The end of linear writing is indeed the end of the book, even if, even today, it is within the form of a book that new writings -- literary or theoretical -- allow themselves to be, for better or for worse, encased. It is less a question of confiding new writings to the envelope of a book than of finally reading what wrote itself between the lines in the volumes. That is why, beginning to write without the line, one begins also to reread past writing according to a different organization of space. If today the problem of reading occupies the forefront of science, it is because of this suspense between two ages of writing. Because we are beginning to write, to write differently, we must reread differently.
Does this mean that hypertext might be best thought about not by means of images of great systems but with Derrida's deconstruction, which is an errant descendant of Hegel's dialectic that glories in incomplete wholes and interrupted necessities? Deconstruction emphasizes the lack of totality and closure in any form. The line tends to become encrusted with its preconditions and with meta-comments and amplifications. Suppose it dissolved into them? Imagine a text that became nothing but footnotes and marginalia referring to one another. (It sometimes seems that contemporary deconstructive texts aspire to this status.) This text would say many things at once without granting primacy to any of them. Could this text still be philosophy?
to Derrida, "the form of the `book' is now going through a period
of general upheaval, and while that form appears less natural, and its
history less transparent, than ever . . . the book form alone can no longer
settle . . . the case of those writing processes which, in practically
questioning that form, must also dismantle it." The problem, too,
Derrida recognizes, is that "one cannot tamper" with the form
of the book "without disturbing everything else" (Dissemination,
3 ) in Western thought. Always a tamperer, Derrida does not find that
much of a reason for not tampering with the book, and his questioning
begins in the chain of terms that appear as the more-or-less title at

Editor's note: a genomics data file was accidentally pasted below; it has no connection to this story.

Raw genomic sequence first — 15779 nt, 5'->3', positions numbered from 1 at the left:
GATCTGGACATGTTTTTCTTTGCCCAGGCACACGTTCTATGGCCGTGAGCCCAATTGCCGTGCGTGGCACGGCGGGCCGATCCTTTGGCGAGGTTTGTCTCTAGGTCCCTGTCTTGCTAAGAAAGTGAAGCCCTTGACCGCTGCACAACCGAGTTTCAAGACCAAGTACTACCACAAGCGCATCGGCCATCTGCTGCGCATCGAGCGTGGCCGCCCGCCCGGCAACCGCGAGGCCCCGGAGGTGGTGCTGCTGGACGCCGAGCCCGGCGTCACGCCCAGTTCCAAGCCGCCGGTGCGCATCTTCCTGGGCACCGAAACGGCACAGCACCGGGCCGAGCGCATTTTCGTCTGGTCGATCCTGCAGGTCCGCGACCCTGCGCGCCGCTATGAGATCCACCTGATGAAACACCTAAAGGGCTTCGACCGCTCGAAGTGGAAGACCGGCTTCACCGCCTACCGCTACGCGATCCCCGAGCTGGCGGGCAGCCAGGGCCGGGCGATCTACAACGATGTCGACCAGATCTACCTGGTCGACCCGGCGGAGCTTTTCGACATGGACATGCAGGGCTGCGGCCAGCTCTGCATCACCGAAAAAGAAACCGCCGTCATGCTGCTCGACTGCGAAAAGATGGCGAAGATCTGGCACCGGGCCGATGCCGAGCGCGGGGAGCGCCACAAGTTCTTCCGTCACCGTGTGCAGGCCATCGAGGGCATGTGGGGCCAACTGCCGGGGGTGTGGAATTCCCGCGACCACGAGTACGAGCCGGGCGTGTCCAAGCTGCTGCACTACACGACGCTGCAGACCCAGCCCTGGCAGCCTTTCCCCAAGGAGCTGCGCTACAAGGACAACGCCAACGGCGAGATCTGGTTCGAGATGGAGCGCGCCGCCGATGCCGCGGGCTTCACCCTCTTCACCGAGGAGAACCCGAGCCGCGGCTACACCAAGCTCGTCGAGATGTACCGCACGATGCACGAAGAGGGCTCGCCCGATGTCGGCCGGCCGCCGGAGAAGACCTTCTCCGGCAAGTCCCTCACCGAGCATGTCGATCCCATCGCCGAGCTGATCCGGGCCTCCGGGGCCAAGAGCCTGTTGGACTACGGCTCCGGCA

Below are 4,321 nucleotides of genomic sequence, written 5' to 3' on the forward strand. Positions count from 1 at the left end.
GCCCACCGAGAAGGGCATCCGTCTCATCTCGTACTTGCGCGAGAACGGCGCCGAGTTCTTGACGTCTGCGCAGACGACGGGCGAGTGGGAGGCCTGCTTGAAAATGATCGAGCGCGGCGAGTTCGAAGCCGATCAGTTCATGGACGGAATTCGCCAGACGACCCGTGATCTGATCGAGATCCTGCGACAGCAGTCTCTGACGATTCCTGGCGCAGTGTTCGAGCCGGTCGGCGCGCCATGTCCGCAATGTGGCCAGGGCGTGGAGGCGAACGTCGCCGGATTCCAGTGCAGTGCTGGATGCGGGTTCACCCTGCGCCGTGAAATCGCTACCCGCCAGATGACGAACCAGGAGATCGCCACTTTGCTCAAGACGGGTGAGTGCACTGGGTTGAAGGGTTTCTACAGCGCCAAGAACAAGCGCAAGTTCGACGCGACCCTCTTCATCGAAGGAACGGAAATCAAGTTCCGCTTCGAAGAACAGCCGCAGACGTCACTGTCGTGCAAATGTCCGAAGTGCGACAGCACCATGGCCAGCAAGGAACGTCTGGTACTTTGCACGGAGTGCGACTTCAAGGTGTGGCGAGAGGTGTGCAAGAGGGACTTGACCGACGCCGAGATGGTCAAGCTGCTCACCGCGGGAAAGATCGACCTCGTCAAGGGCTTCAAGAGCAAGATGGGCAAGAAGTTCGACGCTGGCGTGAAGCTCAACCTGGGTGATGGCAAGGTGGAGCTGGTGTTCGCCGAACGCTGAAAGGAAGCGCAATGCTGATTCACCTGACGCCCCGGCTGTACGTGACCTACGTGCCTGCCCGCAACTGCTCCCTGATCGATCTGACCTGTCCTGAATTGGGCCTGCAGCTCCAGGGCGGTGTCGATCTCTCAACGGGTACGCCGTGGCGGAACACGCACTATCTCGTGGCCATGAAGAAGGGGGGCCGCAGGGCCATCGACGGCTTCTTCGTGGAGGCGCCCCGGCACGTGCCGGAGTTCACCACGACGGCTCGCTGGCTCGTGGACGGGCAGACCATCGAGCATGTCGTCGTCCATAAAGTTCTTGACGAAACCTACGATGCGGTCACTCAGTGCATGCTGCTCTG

the beginning pages of Dissemination: "Hors Livres: Outwork,
Hors D'oeuvre, Extratext, Foreplay, Bookend, Facing, and Prefacing."
He does so willingly because, as he announced in Of
Grammatology, "All appearances to the contrary, this
death of the book undoubtedly announces (and in a certain sense always
has announced) nothing but a death of speech (of a so-called full
speech) and a new mutation in the history of writing, in history as writing.
Announces it at a distance of a few centuries. It is on that scale that
we must reckon it here" (8).
Hypertext, an information technology consisting of individual blocks of text, or lexias, and the electronic links that join them, has much in common with recent literary and critical theory. For example, like much recent work by poststructuralists, such as Roland Barthes and Jacques Derrida, hypertext reconceives conventional, long-held assumptions about authors and readers and the texts they write and read. Electronic linking, which provides one of the defining features of hypertext, also embodies Julia Kristeva's notions of intertextuality, Mikhail Bakhtin's emphasis upon multiivocality, Michel Foucault's conceptions of networks of power, and Gilles Deleuze and Felix Guattari's ideas of rhizomatic, 'nomad thought.' The very idea of hypertextuality seems to have taken form at approximately the same time that poststructuralism developed, but their points of convergence have a closer relation than that of mere contingency, for both grow out of dissatisfaction with the related phenomena of the printed book and hierarchical thought.